Sophie Skelton has a film out called 211, and with its release comes interviews. A couple of interviews from Deepest Dreams and Brief Take asked Sophie Skelton about her role of Brianna Randall on Outlander. Below are the relevant excerpts but head over to both websites to read the entire interviews.
From Deepest Dreams:
How has your time on Outlander changed your life in the big picture?
It really is. It kind of becomes – you live, breathe, drink and eat (it). It just becomes your whole life in a way. We have hiatuses when we’re not shooting or we’re not doing press or we’re prepping for the next season. They really love it and it’s wonder to have such a loyal fandom but it means you almost can’t abandon them in a way! That’s where our social media comes into play and you’re always responding to them on Twitter. It really does become part of your every day even when we are on a slight hiatus.
It influences (me) in that way because there are so many people who are passionate about it. They really support the show (and) you do really want to give a lot back to them. That’s a very different experience with features. You do a film and people watch it. They love it and they kind of step away from it for a while until maybe they watch the film again. But with something like Outlander you have people who’ve read the books 20 times over so it’s always an ongoing thing which is great. That means you never sort of step aside from the character – they’re always with you. You become very protective of your character.
From Brief Take:
BT: What you can tell me about the upcoming season of Outlander?
SS: We see Brianna go back in time to the kind of carefree ’70’s, and then we see the juxtaposition of the 1800’s, how that’s really different for Brianna. In the beginning, with losing her Mum, she sort of just became an orphan. She went from having two parents, to three, to none. And then she finds out some information about her parents and decides to go back in time to save their lives and change the course of history, and she sort of gets caught up in the American Revolution, just the corruption of the times. It’s good because then the show addresses a very relevant topic and things happen to Brianna that are in the media right now, just in terms of the modern day version of what happens to Bree. So hopefully again it will be one of those things that helps victims of abuse and seeing it through a character’s eyes again will allow people to have more empathy to go through what Brianna goes through, but also helps victims too. But it’s interesting because you do see a modern woman out of her time dealing with problems that she wouldn’t even see in her day.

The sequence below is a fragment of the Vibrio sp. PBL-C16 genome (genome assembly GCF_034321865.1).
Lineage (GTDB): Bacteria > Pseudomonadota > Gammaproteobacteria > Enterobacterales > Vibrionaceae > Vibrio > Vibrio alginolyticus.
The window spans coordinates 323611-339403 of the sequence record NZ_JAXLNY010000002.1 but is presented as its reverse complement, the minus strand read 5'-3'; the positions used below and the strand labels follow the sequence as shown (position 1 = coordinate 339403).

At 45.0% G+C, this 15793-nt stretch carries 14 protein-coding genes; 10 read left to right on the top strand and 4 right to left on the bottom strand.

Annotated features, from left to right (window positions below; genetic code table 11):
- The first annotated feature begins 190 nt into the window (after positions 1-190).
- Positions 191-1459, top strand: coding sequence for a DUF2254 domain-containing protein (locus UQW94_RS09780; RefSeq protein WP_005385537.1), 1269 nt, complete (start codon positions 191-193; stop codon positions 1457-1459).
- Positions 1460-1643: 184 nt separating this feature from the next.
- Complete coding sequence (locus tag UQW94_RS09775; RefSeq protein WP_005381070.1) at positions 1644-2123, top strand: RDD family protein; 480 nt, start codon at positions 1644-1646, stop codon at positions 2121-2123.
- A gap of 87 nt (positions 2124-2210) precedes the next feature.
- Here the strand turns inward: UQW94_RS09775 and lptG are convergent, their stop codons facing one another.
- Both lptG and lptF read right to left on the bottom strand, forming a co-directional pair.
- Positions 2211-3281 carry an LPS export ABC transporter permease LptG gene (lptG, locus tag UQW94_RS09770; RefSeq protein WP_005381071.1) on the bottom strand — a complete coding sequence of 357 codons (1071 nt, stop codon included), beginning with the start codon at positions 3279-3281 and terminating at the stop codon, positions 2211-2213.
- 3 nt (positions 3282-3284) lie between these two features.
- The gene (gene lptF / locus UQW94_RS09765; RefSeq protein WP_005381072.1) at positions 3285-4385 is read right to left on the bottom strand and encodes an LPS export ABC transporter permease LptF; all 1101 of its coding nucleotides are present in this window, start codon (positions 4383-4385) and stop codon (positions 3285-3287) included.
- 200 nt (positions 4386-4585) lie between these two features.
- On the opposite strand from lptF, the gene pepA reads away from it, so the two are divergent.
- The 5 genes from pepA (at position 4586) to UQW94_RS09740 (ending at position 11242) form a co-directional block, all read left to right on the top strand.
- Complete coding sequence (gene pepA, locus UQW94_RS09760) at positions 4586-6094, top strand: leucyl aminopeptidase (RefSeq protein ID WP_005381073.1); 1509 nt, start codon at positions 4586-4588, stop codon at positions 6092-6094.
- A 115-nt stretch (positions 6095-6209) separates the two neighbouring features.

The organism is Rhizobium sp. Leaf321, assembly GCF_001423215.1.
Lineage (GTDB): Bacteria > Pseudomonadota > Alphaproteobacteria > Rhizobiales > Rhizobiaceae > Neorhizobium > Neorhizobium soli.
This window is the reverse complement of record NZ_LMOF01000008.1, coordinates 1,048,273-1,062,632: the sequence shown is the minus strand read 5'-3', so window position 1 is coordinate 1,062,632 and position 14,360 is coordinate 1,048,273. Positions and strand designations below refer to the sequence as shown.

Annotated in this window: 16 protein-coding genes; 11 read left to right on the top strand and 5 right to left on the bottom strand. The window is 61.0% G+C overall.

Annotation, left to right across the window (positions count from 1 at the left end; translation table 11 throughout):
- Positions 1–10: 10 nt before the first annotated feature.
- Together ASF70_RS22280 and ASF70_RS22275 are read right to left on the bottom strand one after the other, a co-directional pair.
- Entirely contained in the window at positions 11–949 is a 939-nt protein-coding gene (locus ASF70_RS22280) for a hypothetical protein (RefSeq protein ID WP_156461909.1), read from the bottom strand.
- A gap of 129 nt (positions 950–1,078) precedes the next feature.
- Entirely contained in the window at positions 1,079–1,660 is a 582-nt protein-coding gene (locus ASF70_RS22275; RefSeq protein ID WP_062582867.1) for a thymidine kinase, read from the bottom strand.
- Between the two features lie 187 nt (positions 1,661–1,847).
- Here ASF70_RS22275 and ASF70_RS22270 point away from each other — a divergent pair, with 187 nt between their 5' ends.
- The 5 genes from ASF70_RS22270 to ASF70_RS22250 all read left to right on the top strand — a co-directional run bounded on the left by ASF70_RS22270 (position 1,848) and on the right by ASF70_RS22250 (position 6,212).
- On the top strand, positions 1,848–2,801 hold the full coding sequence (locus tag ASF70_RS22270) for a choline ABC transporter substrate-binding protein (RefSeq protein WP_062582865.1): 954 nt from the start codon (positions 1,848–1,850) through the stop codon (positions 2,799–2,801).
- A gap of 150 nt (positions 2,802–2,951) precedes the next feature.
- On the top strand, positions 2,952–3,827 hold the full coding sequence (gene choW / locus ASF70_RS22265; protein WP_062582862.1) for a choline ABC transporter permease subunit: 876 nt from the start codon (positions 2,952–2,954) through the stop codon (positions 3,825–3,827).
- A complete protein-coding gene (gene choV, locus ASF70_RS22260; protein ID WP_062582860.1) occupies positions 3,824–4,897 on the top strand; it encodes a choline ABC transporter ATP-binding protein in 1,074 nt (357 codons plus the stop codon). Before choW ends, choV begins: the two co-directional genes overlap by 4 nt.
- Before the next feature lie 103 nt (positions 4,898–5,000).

BT: Why do you think Outlander resonates so much with such a wide audience?
SS: I think it’s so important because it’s a female-led show and it shows the strength of a modern day woman out of her time. When Claire’s character starts in the war, that’s when women really did step up and become part of the work force. When the soldiers were away, the women became the work force, and I think that that was a really strong period of history. I think that what’s so great about the show in terms of its message, is that you have so many cultures colliding and so many races colliding, people from different walks of life. I think that there is a lot of nudity and there is some violence in this season as well, but none of it is there for gratuitous reasons or just for the sake of being explicit. It’s all things that happened in the time, people were a lot more liberal with their bodies and people were more violent and they do more openly criminal things, and so I think it’s great not to bury those things in history. So I think that this season in particular addresses America becoming America; it’s the New World and a wonderful thing to see all these people from different countries coming together as one.